they have taken up the cross of Christ like a pen,
they have used words like fishing nets and with them they have fished all over the world,
they have used the word of God as a sharp hook,
and they have used as bait
the meat of the Sovereign One of the universe" (Pentecost 2:18).
"He was man," he said, "Christ, but he was also God,Regarding what he said about Mariology, in thanksgiving to the Virgin for the give of poetic charism, Romanus remembers her at the end of almost all of his hymns, and he dedicated to her some of his most beautiful kontakia: Christmas, Annunciation, Divine Motherhood, New Eve.
now, he wasn't divided in two: He is one, son of a Father who is only one" (The Passion, 19).
"Ten virgins possessed intact the virtue of virginity,Palpitating humanity, arduous faith and profound humility pervade the songs of Romanus the Melodist. This great poet and composer reminds us of the entire treasure of Christian culture, born of faith, born of the heart that has found Christ, the Son of God. From this contact of the heart with the truth that is love, culture is born, the entire great Christian culture.
But for five of them the practice prove futile.
The others shown with their lamps of love for humanity,
And for this the bridegroom invited them in." (The Ten Virgins, 1).
Please let me know if you want to be on or off this ping list.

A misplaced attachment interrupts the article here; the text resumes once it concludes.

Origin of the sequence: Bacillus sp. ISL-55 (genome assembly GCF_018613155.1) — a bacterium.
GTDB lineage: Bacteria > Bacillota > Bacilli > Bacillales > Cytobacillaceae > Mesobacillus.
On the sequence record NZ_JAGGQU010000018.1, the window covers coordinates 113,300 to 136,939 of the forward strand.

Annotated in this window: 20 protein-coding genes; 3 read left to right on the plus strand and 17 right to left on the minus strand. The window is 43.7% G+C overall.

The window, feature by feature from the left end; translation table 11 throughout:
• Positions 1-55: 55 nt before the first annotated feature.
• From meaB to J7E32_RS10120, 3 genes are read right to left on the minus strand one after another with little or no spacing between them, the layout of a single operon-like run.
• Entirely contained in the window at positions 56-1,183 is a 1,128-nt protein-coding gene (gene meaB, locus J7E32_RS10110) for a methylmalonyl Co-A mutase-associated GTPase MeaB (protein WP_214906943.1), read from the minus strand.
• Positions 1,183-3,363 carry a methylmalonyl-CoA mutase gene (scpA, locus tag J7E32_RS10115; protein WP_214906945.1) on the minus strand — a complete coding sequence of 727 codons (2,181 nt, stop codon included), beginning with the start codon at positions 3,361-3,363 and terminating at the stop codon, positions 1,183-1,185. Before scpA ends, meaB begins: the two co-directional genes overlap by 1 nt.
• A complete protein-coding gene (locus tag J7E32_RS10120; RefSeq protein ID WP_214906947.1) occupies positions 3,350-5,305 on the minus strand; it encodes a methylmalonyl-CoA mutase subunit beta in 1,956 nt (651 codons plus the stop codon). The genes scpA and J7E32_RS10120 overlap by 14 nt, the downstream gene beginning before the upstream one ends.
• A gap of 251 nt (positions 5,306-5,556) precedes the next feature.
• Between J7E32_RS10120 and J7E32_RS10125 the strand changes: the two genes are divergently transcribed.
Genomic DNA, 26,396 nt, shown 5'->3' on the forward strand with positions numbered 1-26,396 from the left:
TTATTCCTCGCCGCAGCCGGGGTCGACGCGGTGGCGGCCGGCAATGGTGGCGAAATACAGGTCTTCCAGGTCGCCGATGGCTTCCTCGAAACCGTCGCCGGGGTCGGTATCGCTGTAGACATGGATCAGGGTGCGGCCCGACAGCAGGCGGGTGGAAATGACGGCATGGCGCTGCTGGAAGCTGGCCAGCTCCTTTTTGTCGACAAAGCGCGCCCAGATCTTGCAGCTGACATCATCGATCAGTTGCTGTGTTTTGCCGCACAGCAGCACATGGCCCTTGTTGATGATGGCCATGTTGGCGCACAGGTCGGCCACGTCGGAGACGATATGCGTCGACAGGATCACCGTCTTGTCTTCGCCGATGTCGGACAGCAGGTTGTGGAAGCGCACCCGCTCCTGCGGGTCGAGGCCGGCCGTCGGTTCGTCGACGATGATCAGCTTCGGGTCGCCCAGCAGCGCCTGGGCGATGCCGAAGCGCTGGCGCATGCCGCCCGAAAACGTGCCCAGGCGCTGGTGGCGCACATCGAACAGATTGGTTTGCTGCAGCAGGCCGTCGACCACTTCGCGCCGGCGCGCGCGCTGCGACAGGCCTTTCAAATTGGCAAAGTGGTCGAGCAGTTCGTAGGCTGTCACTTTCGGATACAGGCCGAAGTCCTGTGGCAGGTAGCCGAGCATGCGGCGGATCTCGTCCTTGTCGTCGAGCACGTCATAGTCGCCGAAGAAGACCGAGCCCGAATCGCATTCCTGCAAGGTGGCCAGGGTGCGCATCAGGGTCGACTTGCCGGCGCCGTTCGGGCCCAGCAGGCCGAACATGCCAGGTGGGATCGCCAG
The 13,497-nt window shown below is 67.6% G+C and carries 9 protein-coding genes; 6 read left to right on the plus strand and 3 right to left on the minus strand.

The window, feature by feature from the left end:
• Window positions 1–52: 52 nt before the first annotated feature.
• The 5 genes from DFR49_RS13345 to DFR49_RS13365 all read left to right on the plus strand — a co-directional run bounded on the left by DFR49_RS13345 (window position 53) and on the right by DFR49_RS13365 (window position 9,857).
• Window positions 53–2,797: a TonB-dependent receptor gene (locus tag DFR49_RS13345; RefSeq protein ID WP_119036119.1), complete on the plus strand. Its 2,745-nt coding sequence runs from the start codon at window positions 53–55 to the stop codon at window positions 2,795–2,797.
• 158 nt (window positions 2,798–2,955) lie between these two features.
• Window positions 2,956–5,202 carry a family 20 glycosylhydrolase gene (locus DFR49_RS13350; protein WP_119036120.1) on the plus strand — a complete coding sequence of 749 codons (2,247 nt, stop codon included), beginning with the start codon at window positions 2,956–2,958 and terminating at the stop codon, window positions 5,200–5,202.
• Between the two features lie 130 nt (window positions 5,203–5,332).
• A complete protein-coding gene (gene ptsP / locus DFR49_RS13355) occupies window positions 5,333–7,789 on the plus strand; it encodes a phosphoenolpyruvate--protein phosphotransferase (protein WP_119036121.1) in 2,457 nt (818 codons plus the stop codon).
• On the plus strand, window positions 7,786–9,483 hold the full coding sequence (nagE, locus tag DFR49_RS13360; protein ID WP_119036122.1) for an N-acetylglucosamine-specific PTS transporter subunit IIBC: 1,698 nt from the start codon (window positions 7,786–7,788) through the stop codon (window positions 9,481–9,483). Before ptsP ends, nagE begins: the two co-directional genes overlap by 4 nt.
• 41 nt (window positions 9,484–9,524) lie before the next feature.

Apolytikion in the Plagal of the Fourth Tone
The image of God, was faithfully preserved in you, O Father. For you took up the Cross and followed Christ. By Your actions you taught us to look beyond the flesh for it passes, rather to be concerned about the soul which is immortal. Wherefore, O Holy Romanos, your soul rejoices with the angels.
Kontakion in the Plagal of the Fourth Tone
As a harmonious harp of lofty wisdom from on high and an expounder of things seen in God-inspired ascents, we extol thee, Father Romanos, and we hymn thee. As a trumpet of the gifts that pass the mind of man, do thou rouse us to divine and saving watchfulness, as we cry to thee: Rejoice, O Father elect of God.
“in fact the concepts of the councils came from popular piety and the knowledge of the Christian heart, and in this way Romanus underlined that Christ is true man and true God, and being true man-God, is only one person, the synthesis of creation and Creator, in whose human words we hear the voice of the Word of God himself.”
This is elegantly Orthodox!